- the background of feng shui (part 1)
- how to better define your company’s chi, or energy, stemming from your brand image (part 2),
- and how to apply feng shui to the choosing and arranging your office furniture for overall balance and prosperity in the office (part 3).
Now that we have an understanding of the philosophy and structure of feng shui, it’s time to talk about moving your chi, maximizing the flow of your corporate energies. From the corporate standpoint you can think of your chi as connected to:
- the product and brand that your company sells,
- the people that sell it and their personality,
- and the ideas that flow through your company and the overall gestalt mood of the workers in your office.
Employee communication, company morale, team collaboration and individual performance all stand to benefit when your company’s chi moves in the right direction. Here are 10 tips to configure your office and office furniture to maximize and harmonize the flow of chi.
1) Bubble it Up:
What is your source of chi, where your corporate energy makes the most impact, where the center of attention is in your office? Water is said to be an especially good source to stimulate chi and spread throughout the office. Windows, inspirational posters, and other flowing shapes may also not only help attract attention to the more beautiful parts of the office but also relax visitors and employees and instill more thriving, peaceful chi energy. Larger corporations may consider a fountain in the lobby or atrium; desktop waterfalls are also fun and a good idea for your chi. (Be sure to keep it a good distance from your keyboard and computer.)
2) Comfy Curves:
Add some softer, rounded organic shapes to your office to offset the plethora of harsh, geometric shapes that are common in offices — some yin to balance out the yang. Curved edges also make reception desks less confrontational and more inviting. Desktops and desk chairs become more ergonomic and more comfortable with curves, too. As a general rule of thumb, the more curves in your office and office furniture, the more natural (and trendy!) the overall look and feel, and the more comfortable your chi. Plants are a good way to incorporate truly flowing, organic shapes, keep the air fresh, and feel more at one with nature. Plants with sharp leaves like cacti and tea trees are said to ward off or absorb bad chi, too.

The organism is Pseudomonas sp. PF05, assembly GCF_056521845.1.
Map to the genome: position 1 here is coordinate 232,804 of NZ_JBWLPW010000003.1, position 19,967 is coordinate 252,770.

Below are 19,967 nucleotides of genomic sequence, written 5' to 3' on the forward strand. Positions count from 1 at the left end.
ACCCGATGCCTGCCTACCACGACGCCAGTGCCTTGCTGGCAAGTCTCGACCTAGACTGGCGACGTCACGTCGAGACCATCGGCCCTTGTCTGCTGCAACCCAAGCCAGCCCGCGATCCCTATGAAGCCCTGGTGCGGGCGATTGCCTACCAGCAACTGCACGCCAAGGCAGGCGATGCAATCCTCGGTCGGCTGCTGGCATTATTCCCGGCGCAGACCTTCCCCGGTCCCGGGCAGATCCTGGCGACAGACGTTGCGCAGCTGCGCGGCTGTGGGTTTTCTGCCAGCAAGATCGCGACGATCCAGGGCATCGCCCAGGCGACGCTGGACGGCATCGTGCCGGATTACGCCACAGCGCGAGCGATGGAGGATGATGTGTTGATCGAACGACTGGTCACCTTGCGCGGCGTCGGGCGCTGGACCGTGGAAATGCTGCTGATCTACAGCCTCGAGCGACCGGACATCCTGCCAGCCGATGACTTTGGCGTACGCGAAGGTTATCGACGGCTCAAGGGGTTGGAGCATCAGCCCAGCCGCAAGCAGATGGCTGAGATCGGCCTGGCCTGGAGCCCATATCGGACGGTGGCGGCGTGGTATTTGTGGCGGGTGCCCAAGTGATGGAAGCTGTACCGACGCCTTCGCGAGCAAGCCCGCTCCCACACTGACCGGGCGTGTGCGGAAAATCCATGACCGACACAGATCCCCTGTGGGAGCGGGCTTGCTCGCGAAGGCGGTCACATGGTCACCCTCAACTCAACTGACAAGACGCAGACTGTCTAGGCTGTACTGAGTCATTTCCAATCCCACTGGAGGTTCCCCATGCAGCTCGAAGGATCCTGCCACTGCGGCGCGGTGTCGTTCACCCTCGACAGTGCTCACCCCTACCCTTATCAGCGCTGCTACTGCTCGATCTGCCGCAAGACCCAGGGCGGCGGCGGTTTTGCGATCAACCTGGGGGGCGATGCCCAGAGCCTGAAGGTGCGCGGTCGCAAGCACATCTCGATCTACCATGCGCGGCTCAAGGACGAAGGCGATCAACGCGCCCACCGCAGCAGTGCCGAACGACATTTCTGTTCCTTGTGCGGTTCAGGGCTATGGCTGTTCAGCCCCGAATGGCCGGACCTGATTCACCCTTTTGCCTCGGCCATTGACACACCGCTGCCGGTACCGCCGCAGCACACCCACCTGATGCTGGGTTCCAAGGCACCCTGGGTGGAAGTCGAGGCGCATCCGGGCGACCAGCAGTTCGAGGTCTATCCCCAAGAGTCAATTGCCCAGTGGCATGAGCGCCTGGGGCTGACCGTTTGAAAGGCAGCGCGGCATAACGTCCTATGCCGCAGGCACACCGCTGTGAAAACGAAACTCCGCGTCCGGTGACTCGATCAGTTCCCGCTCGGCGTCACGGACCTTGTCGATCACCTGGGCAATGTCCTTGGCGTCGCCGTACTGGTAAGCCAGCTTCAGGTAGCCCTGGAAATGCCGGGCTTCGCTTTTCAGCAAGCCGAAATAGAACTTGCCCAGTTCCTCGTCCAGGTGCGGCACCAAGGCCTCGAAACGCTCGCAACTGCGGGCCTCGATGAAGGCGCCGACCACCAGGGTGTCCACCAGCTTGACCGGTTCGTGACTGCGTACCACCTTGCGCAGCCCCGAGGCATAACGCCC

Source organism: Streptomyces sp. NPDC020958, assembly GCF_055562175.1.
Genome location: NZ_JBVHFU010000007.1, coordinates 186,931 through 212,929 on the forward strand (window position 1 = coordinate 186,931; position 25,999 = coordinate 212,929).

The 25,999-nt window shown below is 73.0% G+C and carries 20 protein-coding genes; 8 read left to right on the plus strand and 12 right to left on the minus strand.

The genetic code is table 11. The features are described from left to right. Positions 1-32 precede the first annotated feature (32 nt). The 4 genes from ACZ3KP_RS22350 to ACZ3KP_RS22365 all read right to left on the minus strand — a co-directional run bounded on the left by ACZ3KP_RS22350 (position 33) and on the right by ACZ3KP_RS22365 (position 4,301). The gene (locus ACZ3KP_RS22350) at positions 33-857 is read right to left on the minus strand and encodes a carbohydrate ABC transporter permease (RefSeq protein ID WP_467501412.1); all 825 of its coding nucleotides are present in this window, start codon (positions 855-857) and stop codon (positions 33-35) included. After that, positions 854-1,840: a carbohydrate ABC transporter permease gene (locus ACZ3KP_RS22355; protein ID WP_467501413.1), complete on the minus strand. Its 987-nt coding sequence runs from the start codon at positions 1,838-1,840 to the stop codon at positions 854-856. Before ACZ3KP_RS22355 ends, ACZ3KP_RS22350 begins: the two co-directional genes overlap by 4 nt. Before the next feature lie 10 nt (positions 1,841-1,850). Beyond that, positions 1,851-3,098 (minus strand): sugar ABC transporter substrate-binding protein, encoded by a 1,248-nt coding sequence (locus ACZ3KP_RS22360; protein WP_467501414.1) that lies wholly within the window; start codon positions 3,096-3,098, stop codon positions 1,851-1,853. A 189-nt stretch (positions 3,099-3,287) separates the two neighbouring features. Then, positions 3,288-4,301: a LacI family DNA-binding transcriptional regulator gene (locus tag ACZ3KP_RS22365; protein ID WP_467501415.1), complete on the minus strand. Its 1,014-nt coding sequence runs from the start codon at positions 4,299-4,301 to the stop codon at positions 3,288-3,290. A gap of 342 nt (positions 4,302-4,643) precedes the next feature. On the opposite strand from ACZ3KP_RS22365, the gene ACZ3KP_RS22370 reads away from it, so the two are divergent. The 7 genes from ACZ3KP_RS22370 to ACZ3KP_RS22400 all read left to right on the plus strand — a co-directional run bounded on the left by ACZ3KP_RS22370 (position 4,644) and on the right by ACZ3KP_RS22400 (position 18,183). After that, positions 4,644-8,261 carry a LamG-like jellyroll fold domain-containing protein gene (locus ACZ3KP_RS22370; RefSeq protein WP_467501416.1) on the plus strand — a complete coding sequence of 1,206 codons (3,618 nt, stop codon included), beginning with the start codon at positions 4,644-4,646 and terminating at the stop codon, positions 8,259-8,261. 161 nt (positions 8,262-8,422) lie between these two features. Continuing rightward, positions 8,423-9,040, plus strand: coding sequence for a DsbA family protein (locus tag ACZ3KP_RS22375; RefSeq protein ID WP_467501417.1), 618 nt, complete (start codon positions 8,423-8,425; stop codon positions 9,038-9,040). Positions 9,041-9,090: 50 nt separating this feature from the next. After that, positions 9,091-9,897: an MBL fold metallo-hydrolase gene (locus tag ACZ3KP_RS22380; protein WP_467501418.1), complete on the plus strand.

3) Clear the Clutter:
Clutter operates on similar principles as positive and negative space. The more clutter the more distraction and overwhelmed feeling of tension. The less clutter, the cleaner and healthier the environment and the more freely your chi energy can move about. The work environment also looks cleaner with less clutter. Consider it to be the cholesterol of the chi bloodstream, and use office furniture to declutter your office. You will be amazed at how much stuff you can make disappear and how organized you can get the place by purchasing monitor arm mounts, phone organizers, storage units, shelves and other office accessories.
4) Mirror Mirror on the Wall:
Feng shui recommends two great interior design ideas to move and balance your chi by using mirrors. First, if you can’t have your desk turned to face the door, use a mirror to see it and to be better prepared when people enter the room. The effect on your chi will be that you will feel less stressed and in greater control of your office environment. Secondly, placing mirrors at the end of short hallways can help extend the perceived space and thus make even narrow hallways feel less claustrophobic. One thing to note when using mirrors: placing a mirror where it reflects clutter or your work may subliminally double your work. However, decluttering your office with the appropriate office furniture should prevent this from happening.
5) Traffic Flow:
One of the most obvious ways to get the energy flowing around your office is to make sure that it’s easy for people to move through it, too. If a piece of office furniture is constantly in your way enroute to the printer, don’t put up with it, move it! For two-way traffic down a hallway, allow 5′ to 7.5′ wide. If your halls or paths are 3′ or less, you’re bound to have bottlenecks and choke points, and it will be difficult for people to squeeze through. For areas that people (especially a large number of people) are going to spend more time in or pay greater attention to, allow for more space to take it all in. For example, for conference rooms, waiting areas, showcase areas, or lobbies, 8′ x 10′ is a minimum. However, if you allow for too much space, your chi may fizzle out and dissipate.